Category Archives: States of Matters

Breaking Local Barriers in Public K-12 Education

Even though I was born in Reno, Nevada, I grew up studying (mostly) at american schools in Asia. There are few doubts as to how differently American students study from their Asian counterparts, but not quite as few when it comes to speculating why this is.

PISA is an acronym for Program for International Student Assessment, an assessment conducted by OECD (Organisation for Economic Co-Operation and Development), done once every three years, aimed at comparing scholarly abilities of 15-year olds from more than 50 countries world-wide. The PISA 2006 report shows that students in the U.S consistently fall behind those in other first-world nations by noticeable margins.

Given these numbers, it seems only contradictory, that the U.S is also a leader in higher education, with its universities taking the absolute majority of top-100 world university rankings as shown here (Times Higher Education) and here (Shanghai Jiao-Tung University). It is commonly believed that the amount of freedom and choice that exists in America’s educational systems is what bred some of the brightest minds ever to walk on the planet.

Freedom and choice in determining one’s academic directions thus play important roles in the formation and operation of America’s public K-12 education: de-centralized, lightly-regulated and highly autonomous down to the district, even to the school level. Compared to its first-world counterparts, the U.S is one of the very few first-world nations that afford such high degrees of control over education to its states and territories. While many advanced Asian economies such as Japan, Hong Kong, Singapore, South Korea and Taiwan carefully assess and control academic and graduation requirements of their public schools, the U.S federal government relegates such responsibilities to local governments, leading to six different regional accreditation boards for primary and secondary education, and couple dozens of school standards for science and math education.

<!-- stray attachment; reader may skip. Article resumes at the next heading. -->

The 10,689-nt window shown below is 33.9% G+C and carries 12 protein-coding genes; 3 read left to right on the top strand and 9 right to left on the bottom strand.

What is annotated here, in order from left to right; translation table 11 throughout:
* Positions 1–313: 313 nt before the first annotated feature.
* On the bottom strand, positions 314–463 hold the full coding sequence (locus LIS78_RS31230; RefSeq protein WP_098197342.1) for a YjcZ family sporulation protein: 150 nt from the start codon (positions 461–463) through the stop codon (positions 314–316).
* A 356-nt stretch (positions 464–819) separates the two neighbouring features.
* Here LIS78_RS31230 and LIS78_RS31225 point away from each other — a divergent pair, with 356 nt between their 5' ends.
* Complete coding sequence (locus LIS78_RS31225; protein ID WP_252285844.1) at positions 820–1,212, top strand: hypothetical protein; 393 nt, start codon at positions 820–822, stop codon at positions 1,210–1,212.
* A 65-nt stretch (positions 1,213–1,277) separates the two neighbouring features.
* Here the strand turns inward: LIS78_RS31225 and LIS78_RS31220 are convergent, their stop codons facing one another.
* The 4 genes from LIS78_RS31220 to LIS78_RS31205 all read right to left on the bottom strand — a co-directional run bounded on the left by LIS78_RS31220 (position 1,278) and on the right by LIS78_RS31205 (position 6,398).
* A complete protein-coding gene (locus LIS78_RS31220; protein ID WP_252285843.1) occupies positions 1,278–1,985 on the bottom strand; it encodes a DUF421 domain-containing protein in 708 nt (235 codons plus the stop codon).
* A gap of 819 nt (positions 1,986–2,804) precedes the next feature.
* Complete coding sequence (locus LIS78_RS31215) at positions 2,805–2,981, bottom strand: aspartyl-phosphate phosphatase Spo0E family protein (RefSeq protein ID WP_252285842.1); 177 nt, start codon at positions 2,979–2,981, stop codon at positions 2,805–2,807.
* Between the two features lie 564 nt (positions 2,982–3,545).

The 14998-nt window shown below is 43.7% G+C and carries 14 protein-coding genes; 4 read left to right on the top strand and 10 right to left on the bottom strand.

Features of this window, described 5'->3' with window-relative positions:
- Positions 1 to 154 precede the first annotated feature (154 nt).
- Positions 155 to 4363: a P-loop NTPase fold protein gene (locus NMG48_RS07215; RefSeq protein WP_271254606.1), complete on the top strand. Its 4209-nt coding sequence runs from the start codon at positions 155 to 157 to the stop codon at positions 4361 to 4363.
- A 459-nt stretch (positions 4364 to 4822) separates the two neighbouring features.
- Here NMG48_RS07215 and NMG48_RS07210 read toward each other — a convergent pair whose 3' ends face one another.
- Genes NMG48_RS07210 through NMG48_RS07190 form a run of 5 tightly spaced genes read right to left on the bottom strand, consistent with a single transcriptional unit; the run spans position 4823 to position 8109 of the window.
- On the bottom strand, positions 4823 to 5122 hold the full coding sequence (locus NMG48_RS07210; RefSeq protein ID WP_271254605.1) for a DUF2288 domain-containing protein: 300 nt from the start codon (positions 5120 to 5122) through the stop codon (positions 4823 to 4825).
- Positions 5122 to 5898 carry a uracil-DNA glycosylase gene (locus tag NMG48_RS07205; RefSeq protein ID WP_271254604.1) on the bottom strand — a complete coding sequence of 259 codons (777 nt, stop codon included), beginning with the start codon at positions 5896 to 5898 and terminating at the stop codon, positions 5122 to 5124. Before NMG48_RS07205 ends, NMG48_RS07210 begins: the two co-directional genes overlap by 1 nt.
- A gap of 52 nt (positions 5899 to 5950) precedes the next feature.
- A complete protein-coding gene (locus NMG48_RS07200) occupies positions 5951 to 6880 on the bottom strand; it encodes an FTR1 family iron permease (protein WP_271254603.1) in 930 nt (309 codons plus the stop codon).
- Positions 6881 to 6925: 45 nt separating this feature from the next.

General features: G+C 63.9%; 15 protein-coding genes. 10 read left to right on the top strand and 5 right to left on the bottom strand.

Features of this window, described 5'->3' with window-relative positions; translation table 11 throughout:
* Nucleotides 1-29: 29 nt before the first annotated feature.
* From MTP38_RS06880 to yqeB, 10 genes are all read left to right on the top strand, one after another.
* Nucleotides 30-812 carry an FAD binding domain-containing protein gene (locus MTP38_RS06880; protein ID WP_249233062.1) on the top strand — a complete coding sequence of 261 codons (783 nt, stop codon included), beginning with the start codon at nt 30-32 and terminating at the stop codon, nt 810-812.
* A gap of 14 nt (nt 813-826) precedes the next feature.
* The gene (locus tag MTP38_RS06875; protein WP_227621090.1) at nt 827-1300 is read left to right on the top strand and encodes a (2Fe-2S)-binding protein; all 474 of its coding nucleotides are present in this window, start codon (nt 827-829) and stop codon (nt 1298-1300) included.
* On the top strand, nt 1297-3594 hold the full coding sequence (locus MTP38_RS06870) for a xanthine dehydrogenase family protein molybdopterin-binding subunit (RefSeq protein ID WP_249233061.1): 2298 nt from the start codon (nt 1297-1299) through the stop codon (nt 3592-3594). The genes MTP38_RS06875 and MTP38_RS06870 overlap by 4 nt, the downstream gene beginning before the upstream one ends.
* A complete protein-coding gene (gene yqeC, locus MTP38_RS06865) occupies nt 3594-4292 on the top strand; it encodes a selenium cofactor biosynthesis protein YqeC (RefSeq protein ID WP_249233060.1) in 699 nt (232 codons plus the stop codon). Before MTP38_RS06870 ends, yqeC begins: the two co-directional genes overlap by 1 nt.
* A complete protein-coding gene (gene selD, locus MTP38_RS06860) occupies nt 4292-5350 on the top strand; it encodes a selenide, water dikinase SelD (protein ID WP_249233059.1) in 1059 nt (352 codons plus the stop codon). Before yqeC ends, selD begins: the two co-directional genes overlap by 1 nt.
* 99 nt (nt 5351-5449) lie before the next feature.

What does this all mean?

This means, we as a nation has almost no way of ensuring that our high school graduates have mastered adequates levels of reading, writing and quantitative skills necessary to advance in work and post-secondary academic settings. We have high school students graduating having taken AP Calculus, while many have barely completed Algebra I, which is the equivalent to the math standard of a 7th grader in many first-world countries. In fact, we almost have no idea if an Algebra I or Calculus class mean the same thing on the east coast and on the west coast.

A possibly misplaced paradigm of freedom in our public K-12 education systems has made the U.S a country with staggering differences in the levels of education between cities, between states and between ethnic groups. Is a de-centralized system that claims to shape education based on local and individual perceptions really for the best? a recent report challenges this view. I reckon that very few would actually agree that limiting children’s potentials with perceptions that surround them, is the best paradigm for running our school systems – why should students stop learning because their immediate community does not recognize the kinds of knowledge and skills required to succeed in today’s society?

Every child deserves to be informed of and offered the developments necessary to live rewarding and fulfilling lives in the 21st century.

The take-home message here, isn’t centralized control, and it certainly isn’t imposing homogeneity in learning styles. What we ought to consider, is how science and math education differ so drastically across states. What we ought to consider, is how graduation rates differ between ethnic groups on a staggering magnitude. What we ought to consider, is how local economic and cultural factors that cause schools to fail, can be investigated and remedied by resources beyond local borders.

A problem always calls for a solution. What we’re looking at is not just room for legislative progress, but also a warmbed for distance-learning technologies that deliver high-caliber educational resources to those whose local facilities struggle to provide.

Peace!
Arthur